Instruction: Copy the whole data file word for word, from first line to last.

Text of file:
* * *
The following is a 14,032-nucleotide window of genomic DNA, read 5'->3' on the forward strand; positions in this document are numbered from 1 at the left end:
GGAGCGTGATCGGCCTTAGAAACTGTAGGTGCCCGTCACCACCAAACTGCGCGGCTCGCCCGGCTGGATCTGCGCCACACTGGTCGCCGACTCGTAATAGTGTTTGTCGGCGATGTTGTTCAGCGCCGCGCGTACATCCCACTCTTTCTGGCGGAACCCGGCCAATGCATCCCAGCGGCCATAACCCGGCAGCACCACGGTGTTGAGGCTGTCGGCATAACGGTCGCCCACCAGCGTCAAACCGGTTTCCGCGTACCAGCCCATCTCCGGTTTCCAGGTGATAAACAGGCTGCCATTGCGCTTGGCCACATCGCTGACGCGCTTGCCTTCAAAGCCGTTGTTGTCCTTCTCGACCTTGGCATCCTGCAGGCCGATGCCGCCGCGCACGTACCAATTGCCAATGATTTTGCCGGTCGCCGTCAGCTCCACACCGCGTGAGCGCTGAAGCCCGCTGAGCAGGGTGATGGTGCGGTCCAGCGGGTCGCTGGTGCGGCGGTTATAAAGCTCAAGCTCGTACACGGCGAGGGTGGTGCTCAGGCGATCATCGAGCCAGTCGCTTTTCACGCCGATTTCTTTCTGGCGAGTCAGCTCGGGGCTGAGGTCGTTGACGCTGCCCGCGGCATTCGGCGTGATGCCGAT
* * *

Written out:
The following is a 14,032-nucleotide window of genomic DNA, read 5'->3' on the forward strand; positions in this document are numbered from 1 at the left end:
GGAGCGTGATCGGCCTTAGAAACTGTAGGTGCCCGTCACCACCAAACTGCGCGGCTCGCCCGGCTGGATCTGCGCCACACTGGTCGCCGACTCGTAATAGTGTTTGTCGGCGATGTTGTTCAGCGCCGCGCGTACATCCCACTCTTTCTGGCGGAACCCGGCCAATGCATCCCAGCGGCCATAACCCGGCAGCACCACGGTGTTGAGGCTGTCGGCATAACGGTCGCCCACCAGCGTCAAACCGGTTTCCGCGTACCAGCCCATCTCCGGTTTCCAGGTGATAAACAGGCTGCCATTGCGCTTGGCCACATCGCTGACGCGCTTGCCTTCAAAGCCGTTGTTGTCCTTCTCGACCTTGGCATCCTGCAGGCCGATGCCGCCGCGCACGTACCAATTGCCAATGATTTTGCCGGTCGCCGTCAGCTCCACACCGCGTGAGCGCTGAAGCCCGCTGAGCAGGGTGATGGTGCGGTCCAGCGGGTCGCTGGTGCGGCGGTTATAAAGCTCAAGCTCGTACACGGCGAGGGTGGTGCTCAGGCGATCATCGAGCCAGTCGCTTTTCACGCCGATTTCTTTCTGGCGAGTCAGCTCGGGGCTGAGGTCGTTGACGCTGCCCGCGGCATTCGGCGTGATGCCGAT